Bobby the Jack Russell is quite a character. I’ve known him since he was a pup and in fact I also knew his mother.
Bobby is often full of mischief and seems to have a knack of periodically infuriating his owner with his behaviour; yet whenever I see him at the surgery he is a perfect patient!
Bobby has had more than his fair share of ailments over the years from itchy skin to fatty lumps and even a condition called hyperparathyroidism where a small growth in a gland in the throat causes the body’s calcium levels to rise with potentially very serious results.
When Bobby was originally brought in, he was not really feeling himself. His appetite was on and off and he wasn’t so keen to go on his walks.
He had also started to urinate in his crate overnight even if he’d been out late to the toilet late the night before.
Diagnosing illness can be a real minefield at times and Bobby’s symptoms were quite non-specific.
After a number of blood and urine tests which ruled out some important possibilities, he was booked in for an abdominal ultrasound.
This procedure can provide lots of information towards the diagnosis without having to do anything more invasive than shaving some hair and perhaps sedating the patient.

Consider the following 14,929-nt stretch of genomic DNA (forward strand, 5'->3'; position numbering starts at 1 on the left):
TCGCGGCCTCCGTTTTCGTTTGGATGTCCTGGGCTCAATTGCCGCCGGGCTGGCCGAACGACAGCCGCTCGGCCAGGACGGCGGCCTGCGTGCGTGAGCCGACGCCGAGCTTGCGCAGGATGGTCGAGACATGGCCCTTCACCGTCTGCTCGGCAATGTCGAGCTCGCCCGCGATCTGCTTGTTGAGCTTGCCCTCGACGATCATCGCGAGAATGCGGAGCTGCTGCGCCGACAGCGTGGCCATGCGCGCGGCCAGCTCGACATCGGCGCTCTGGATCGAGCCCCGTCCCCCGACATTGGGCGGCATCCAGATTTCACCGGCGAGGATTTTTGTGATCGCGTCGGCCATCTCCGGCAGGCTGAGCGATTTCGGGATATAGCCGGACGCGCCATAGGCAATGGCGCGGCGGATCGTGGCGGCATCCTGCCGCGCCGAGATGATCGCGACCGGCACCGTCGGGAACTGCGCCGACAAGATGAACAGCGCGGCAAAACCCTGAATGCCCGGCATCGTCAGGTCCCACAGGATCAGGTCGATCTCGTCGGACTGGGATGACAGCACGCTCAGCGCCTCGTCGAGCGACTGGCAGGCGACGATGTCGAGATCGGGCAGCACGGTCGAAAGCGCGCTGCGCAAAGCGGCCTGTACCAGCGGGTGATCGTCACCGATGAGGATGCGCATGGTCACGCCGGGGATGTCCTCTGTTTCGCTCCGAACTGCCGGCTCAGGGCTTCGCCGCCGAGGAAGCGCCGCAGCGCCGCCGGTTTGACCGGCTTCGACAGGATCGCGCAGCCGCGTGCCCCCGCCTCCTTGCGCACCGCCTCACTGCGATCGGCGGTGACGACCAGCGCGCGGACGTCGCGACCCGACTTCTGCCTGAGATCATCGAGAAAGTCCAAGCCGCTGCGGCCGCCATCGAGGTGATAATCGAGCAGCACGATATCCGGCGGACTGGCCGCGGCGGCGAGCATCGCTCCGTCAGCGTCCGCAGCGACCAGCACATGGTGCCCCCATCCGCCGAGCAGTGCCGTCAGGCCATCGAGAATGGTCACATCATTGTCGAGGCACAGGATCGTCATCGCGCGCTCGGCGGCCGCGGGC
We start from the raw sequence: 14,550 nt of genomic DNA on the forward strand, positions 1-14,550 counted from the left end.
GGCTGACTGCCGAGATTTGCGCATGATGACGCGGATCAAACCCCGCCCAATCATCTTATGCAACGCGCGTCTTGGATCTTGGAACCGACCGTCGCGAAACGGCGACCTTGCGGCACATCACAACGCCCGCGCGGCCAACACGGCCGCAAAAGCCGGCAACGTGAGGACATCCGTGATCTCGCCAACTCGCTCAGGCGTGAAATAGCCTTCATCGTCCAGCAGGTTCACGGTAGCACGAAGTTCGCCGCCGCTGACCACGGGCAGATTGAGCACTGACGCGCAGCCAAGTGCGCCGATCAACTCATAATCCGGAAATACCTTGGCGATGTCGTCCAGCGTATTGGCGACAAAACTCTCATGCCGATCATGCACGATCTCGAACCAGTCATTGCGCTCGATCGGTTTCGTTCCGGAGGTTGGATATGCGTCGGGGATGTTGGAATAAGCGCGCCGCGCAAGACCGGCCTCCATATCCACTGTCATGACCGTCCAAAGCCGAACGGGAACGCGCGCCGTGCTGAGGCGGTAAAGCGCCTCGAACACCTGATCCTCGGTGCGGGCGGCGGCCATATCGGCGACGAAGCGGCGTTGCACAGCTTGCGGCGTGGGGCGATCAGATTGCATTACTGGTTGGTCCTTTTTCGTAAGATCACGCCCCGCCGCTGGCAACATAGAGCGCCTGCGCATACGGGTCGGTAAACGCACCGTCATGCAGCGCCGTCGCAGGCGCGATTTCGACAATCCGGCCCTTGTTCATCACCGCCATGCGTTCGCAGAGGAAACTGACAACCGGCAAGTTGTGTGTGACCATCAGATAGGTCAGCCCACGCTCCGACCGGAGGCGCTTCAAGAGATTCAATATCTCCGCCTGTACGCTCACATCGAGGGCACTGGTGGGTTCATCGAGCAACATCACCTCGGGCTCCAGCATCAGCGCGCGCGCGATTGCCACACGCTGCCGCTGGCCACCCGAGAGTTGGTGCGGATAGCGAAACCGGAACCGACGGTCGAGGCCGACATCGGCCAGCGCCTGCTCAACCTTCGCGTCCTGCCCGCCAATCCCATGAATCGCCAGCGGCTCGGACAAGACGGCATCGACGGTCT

In Bobby’s case the results showed a mass in the liver, an ulcer in the small intestine and a growth in his bladder.
Bobby was started on medical treatment for his ulcer but we knew we would need to do an operation to remove the bladder mass and at the same time we could check out and biopsy his liver growth.
Bobby sailed through his anaesthetic but the surgery in his bladder led to a lot of irritation which caused persistent bleeding and urination issues for a few weeks.
The bladder tumour was malignant and could have caused major issues if it hadn’t been removed in time. Luckily the liver biopsy showed this tumour to be benign.
On rescan the intestinal ulceration area hasn’t totally resolved though it doesn’t appear to be affecting him any more. We think Bobby deserves our star patient!
We’re happy to announce that one of our vets Lucy is now a columnist for The Times!
We all enjoyed learning how the Medical Detection Dogs charity started and how they are helping to save lives every day
Massive thank you to Lucy for saving Keano when we bought him in with gastric dilation volvulus (bloat)